WEEK 26- Laugh out Loud
Positive Emotion and Relationships
Teachers to read and facilitate the following:
Humor is a way we can boost our positive emotions. This can help us think better and be more creative. For example, a study showed doctors experiencing positive emotions made more accurate diagnoses (Seligman, 2002). When we use humor we can see the lighter, brighter side to life and sustain a cheerful mood. Laughing has many benefits. Firstly it is contagious- thanks to our mirror neurons, which make us respond to actions we observe in others. Laughing hard is a burst of exercise, triggering the release of endorphins that make us more relaxed both physically and emotionally. Using humor to acknowledge mistakes without becoming angry or frustrated plays an important role in developing our resilience. While humor can be fun and help us feel better it must never be used to hurt someone. We should laugh with people not at people. Humor increases levels of social support through reducing conflict and enhancing positive feelings towards others (Martin, 2001). The benefits of laughing occur whether the laugh is real or fake- the body cannot tell the difference. By seeking opportunities for humor and laughter we can improve our emotional health, strengthen our relationships and find greater wellbeing.
Description of Personal Wellbeing Practice: Laugh out Loud (LOL)
Students are to gather in a circle.
We are going to hear a joke and the challenge is for everyone is to respond with wild laughing- real or fake- as the body doesn't know the difference. The fake laughing usually leads to real laughing anyway.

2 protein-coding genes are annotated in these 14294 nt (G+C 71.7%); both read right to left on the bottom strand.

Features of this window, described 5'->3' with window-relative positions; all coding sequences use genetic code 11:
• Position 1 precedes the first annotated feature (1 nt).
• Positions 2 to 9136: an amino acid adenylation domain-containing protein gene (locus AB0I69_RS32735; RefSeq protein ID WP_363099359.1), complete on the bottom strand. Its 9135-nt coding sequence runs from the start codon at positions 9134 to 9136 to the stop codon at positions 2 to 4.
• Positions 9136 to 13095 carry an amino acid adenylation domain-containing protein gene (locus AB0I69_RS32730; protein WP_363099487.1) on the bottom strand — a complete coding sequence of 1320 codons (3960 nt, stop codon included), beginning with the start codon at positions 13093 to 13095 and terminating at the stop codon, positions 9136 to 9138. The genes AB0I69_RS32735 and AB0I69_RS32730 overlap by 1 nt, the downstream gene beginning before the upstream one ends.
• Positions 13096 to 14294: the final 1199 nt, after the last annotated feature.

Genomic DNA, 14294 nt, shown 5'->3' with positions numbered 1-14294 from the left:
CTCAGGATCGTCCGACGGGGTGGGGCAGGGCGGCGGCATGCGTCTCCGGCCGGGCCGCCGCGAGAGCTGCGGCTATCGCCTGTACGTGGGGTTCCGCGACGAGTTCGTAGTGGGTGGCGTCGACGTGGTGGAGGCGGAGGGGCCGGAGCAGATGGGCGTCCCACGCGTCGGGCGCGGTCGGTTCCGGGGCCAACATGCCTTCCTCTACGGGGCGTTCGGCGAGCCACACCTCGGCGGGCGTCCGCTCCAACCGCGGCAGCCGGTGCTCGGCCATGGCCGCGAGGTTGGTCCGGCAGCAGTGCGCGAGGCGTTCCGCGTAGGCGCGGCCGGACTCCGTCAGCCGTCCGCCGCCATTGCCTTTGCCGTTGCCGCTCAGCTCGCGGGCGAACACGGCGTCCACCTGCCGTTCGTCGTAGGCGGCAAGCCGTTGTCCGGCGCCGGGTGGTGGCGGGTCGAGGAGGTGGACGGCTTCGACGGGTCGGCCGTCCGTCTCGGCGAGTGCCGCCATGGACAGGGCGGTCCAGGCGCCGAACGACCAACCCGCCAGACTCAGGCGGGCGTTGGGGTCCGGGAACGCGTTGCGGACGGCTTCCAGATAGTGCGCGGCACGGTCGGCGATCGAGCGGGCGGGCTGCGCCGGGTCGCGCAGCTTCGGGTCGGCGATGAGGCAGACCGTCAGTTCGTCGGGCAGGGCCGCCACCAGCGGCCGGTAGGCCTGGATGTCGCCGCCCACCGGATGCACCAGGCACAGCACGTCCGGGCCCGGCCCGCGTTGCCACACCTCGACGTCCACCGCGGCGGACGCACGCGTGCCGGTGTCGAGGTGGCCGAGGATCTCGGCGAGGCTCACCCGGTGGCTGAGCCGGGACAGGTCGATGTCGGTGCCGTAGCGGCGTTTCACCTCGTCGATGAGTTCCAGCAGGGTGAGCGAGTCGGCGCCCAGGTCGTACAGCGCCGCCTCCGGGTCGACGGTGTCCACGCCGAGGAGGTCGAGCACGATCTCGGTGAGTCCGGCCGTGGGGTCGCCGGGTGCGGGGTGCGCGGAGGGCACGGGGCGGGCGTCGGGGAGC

Teacher to ask for someone to lead the group in a joke (explain joke suitability for this group- nothing rude or degrading) or there are some options below.
Why can you never trust an Atom? Because they make up everything.
What did the left eye say to the right eye? Between us, something smells.
How do you make a tissue dance? Put a little boogie in it.
I asked my daughter if she’d seen my newspaper. She told me that newspapers are old school. She said that people use tablets nowadays and handed me her iPad. The fly didn’t stand a chance.
Why was 6 afraid of 7? Because 7,8,9.
Consider sharing: At first this might have been awkward or tricky. But after some time the jokes (possibly even the bad ones) and laughter may have led to some positive emotion, relationships and wellbeing for members of the group.
"A good laugh overcomes more difficulties and dissipates more dark clouds than any other one thing." - Laura Ingalls Wilde
UPP’s Personal Wellbeing Practices
A Personal Wellbeing Practice (PWP) is an evidenced-based positive psychology intervention, applied in school communities or other educational settings. At UPP, we have tried to make these PWP’s simple, concise and relevant for students and their teachers. The six elements for the Personal Wellbeing Practices are: Positive emotion (P); Engagement (E); Relationships (R); Meaning (M); Accomplishment (A); and, Health (H).
We hope that these evidence-based tools of positive psychology will enhance help people to thrive and live their best life, both within and beyond the school gates.
For more activities like this (and much more), check out THRIVE Online Lesson Modules for Pastoral Care and Wellbeing.
Unleashing Personal Potential